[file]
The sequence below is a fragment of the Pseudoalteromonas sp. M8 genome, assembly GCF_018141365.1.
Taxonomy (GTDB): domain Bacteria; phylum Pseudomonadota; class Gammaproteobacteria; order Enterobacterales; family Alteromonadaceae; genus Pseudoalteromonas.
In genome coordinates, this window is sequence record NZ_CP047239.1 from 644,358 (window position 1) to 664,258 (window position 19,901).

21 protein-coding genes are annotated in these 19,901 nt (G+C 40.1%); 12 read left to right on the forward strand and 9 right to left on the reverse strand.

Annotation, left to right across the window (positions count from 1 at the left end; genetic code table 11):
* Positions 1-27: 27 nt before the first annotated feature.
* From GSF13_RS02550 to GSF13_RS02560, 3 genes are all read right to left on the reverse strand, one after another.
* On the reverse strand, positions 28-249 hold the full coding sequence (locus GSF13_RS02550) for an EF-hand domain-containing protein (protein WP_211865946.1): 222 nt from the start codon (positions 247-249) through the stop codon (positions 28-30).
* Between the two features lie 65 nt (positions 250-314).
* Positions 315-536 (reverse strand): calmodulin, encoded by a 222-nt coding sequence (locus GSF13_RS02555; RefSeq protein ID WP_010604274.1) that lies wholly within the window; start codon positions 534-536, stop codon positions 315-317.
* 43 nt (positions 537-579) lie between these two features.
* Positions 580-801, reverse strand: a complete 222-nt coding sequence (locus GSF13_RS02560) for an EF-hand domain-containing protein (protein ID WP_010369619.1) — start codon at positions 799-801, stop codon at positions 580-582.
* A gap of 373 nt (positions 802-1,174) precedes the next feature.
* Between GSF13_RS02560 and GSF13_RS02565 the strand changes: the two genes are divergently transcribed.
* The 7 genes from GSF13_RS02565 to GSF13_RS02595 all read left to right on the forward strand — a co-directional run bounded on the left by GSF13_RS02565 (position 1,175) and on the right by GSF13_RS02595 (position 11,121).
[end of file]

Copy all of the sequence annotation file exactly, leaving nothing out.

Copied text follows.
The sequence below is a fragment of the Pseudoalteromonas sp. M8 genome, assembly GCF_018141365.1.
Taxonomy (GTDB): domain Bacteria; phylum Pseudomonadota; class Gammaproteobacteria; order Enterobacterales; family Alteromonadaceae; genus Pseudoalteromonas.
In genome coordinates, this window is sequence record NZ_CP047239.1 from 644,358 (window position 1) to 664,258 (window position 19,901).

21 protein-coding genes are annotated in these 19,901 nt (G+C 40.1%); 12 read left to right on the forward strand and 9 right to left on the reverse strand.

Annotation, left to right across the window (positions count from 1 at the left end; genetic code table 11):
* Positions 1-27: 27 nt before the first annotated feature.
* From GSF13_RS02550 to GSF13_RS02560, 3 genes are all read right to left on the reverse strand, one after another.
* On the reverse strand, positions 28-249 hold the full coding sequence (locus GSF13_RS02550) for an EF-hand domain-containing protein (protein WP_211865946.1): 222 nt from the start codon (positions 247-249) through the stop codon (positions 28-30).
* Between the two features lie 65 nt (positions 250-314).
* Positions 315-536 (reverse strand): calmodulin, encoded by a 222-nt coding sequence (locus GSF13_RS02555; RefSeq protein ID WP_010604274.1) that lies wholly within the window; start codon positions 534-536, stop codon positions 315-317.
* 43 nt (positions 537-579) lie between these two features.
* Positions 580-801, reverse strand: a complete 222-nt coding sequence (locus GSF13_RS02560) for an EF-hand domain-containing protein (protein ID WP_010369619.1) — start codon at positions 799-801, stop codon at positions 580-582.
* A gap of 373 nt (positions 802-1,174) precedes the next feature.
* Between GSF13_RS02560 and GSF13_RS02565 the strand changes: the two genes are divergently transcribed.
* The 7 genes from GSF13_RS02565 to GSF13_RS02595 all read left to right on the forward strand — a co-directional run bounded on the left by GSF13_RS02565 (position 1,175) and on the right by GSF13_RS02595 (position 11,121).